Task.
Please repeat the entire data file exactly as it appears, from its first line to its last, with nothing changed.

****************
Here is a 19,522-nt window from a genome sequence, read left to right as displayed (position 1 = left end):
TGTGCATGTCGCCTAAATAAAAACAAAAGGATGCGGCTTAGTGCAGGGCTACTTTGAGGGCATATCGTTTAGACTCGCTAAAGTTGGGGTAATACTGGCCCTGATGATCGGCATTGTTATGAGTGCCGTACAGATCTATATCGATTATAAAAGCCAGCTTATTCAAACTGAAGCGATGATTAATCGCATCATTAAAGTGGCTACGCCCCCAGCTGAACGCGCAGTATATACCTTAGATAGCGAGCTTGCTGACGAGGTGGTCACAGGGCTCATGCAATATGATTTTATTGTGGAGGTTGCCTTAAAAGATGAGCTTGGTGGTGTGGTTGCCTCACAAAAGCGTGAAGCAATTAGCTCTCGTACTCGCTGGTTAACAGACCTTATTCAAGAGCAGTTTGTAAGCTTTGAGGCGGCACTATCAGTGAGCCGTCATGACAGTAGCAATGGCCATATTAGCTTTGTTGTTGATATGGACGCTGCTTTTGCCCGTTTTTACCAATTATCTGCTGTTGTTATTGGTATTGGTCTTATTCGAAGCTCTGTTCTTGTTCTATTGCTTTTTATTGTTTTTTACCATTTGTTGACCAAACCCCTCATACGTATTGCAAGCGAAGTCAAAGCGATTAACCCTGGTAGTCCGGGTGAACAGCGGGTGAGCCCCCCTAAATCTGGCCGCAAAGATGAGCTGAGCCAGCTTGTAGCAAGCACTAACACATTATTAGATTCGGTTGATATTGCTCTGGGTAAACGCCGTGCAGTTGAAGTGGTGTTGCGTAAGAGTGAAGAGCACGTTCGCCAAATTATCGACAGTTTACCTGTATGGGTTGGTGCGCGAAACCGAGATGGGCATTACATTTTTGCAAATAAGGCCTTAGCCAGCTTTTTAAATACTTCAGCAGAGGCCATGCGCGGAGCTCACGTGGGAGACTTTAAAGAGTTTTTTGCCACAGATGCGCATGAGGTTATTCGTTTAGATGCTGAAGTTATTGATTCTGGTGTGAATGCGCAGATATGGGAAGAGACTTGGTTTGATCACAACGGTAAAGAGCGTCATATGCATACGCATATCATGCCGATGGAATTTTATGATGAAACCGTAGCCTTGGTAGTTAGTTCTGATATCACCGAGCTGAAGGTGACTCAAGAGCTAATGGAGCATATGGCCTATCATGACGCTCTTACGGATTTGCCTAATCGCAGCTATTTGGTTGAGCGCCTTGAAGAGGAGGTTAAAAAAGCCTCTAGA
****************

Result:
Here is a 19,522-nt window from a genome sequence, read left to right as displayed (position 1 = left end):
TGTGCATGTCGCCTAAATAAAAACAAAAGGATGCGGCTTAGTGCAGGGCTACTTTGAGGGCATATCGTTTAGACTCGCTAAAGTTGGGGTAATACTGGCCCTGATGATCGGCATTGTTATGAGTGCCGTACAGATCTATATCGATTATAAAAGCCAGCTTATTCAAACTGAAGCGATGATTAATCGCATCATTAAAGTGGCTACGCCCCCAGCTGAACGCGCAGTATATACCTTAGATAGCGAGCTTGCTGACGAGGTGGTCACAGGGCTCATGCAATATGATTTTATTGTGGAGGTTGCCTTAAAAGATGAGCTTGGTGGTGTGGTTGCCTCACAAAAGCGTGAAGCAATTAGCTCTCGTACTCGCTGGTTAACAGACCTTATTCAAGAGCAGTTTGTAAGCTTTGAGGCGGCACTATCAGTGAGCCGTCATGACAGTAGCAATGGCCATATTAGCTTTGTTGTTGATATGGACGCTGCTTTTGCCCGTTTTTACCAATTATCTGCTGTTGTTATTGGTATTGGTCTTATTCGAAGCTCTGTTCTTGTTCTATTGCTTTTTATTGTTTTTTACCATTTGTTGACCAAACCCCTCATACGTATTGCAAGCGAAGTCAAAGCGATTAACCCTGGTAGTCCGGGTGAACAGCGGGTGAGCCCCCCTAAATCTGGCCGCAAAGATGAGCTGAGCCAGCTTGTAGCAAGCACTAACACATTATTAGATTCGGTTGATATTGCTCTGGGTAAACGCCGTGCAGTTGAAGTGGTGTTGCGTAAGAGTGAAGAGCACGTTCGCCAAATTATCGACAGTTTACCTGTATGGGTTGGTGCGCGAAACCGAGATGGGCATTACATTTTTGCAAATAAGGCCTTAGCCAGCTTTTTAAATACTTCAGCAGAGGCCATGCGCGGAGCTCACGTGGGAGACTTTAAAGAGTTTTTTGCCACAGATGCGCATGAGGTTATTCGTTTAGATGCTGAAGTTATTGATTCTGGTGTGAATGCGCAGATATGGGAAGAGACTTGGTTTGATCACAACGGTAAAGAGCGTCATATGCATACGCATATCATGCCGATGGAATTTTATGATGAAACCGTAGCCTTGGTAGTTAGTTCTGATATCACCGAGCTGAAGGTGACTCAAGAGCTAATGGAGCATATGGCCTATCATGACGCTCTTACGGATTTGCCTAATCGCAGCTATTTGGTTGAGCGCCTTGAAGAGGAGGTTAAAAAAGCCTCTAGA